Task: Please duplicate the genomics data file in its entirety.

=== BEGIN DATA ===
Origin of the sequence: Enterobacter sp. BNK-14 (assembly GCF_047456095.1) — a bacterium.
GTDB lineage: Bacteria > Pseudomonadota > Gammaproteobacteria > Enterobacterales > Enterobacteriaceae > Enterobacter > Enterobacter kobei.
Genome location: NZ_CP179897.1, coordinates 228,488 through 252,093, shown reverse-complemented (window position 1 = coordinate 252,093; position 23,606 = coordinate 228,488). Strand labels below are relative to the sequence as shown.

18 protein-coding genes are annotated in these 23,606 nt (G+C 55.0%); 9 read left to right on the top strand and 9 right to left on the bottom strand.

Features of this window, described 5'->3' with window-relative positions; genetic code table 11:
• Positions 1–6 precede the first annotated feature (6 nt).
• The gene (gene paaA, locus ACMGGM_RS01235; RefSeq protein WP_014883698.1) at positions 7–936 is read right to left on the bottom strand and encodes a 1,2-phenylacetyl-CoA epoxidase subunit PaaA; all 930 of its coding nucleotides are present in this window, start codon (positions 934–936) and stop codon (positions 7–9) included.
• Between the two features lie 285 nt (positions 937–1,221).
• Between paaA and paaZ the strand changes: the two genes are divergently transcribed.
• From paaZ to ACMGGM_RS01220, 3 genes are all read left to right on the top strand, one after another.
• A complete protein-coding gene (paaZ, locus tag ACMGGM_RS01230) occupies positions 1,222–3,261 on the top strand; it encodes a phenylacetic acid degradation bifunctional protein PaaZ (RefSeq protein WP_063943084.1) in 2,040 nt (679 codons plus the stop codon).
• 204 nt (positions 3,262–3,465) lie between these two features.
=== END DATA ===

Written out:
Origin of the sequence: Enterobacter sp. BNK-14 (assembly GCF_047456095.1) — a bacterium.
GTDB lineage: Bacteria > Pseudomonadota > Gammaproteobacteria > Enterobacterales > Enterobacteriaceae > Enterobacter > Enterobacter kobei.
Genome location: NZ_CP179897.1, coordinates 228,488 through 252,093, shown reverse-complemented (window position 1 = coordinate 252,093; position 23,606 = coordinate 228,488). Strand labels below are relative to the sequence as shown.

18 protein-coding genes are annotated in these 23,606 nt (G+C 55.0%); 9 read left to right on the top strand and 9 right to left on the bottom strand.

Features of this window, described 5'->3' with window-relative positions; genetic code table 11:
• Positions 1–6 precede the first annotated feature (6 nt).
• The gene (gene paaA, locus ACMGGM_RS01235; RefSeq protein WP_014883698.1) at positions 7–936 is read right to left on the bottom strand and encodes a 1,2-phenylacetyl-CoA epoxidase subunit PaaA; all 930 of its coding nucleotides are present in this window, start codon (positions 934–936) and stop codon (positions 7–9) included.
• Between the two features lie 285 nt (positions 937–1,221).
• Between paaA and paaZ the strand changes: the two genes are divergently transcribed.
• From paaZ to ACMGGM_RS01220, 3 genes are all read left to right on the top strand, one after another.
• A complete protein-coding gene (paaZ, locus tag ACMGGM_RS01230) occupies positions 1,222–3,261 on the top strand; it encodes a phenylacetic acid degradation bifunctional protein PaaZ (RefSeq protein WP_063943084.1) in 2,040 nt (679 codons plus the stop codon).
• 204 nt (positions 3,262–3,465) lie between these two features.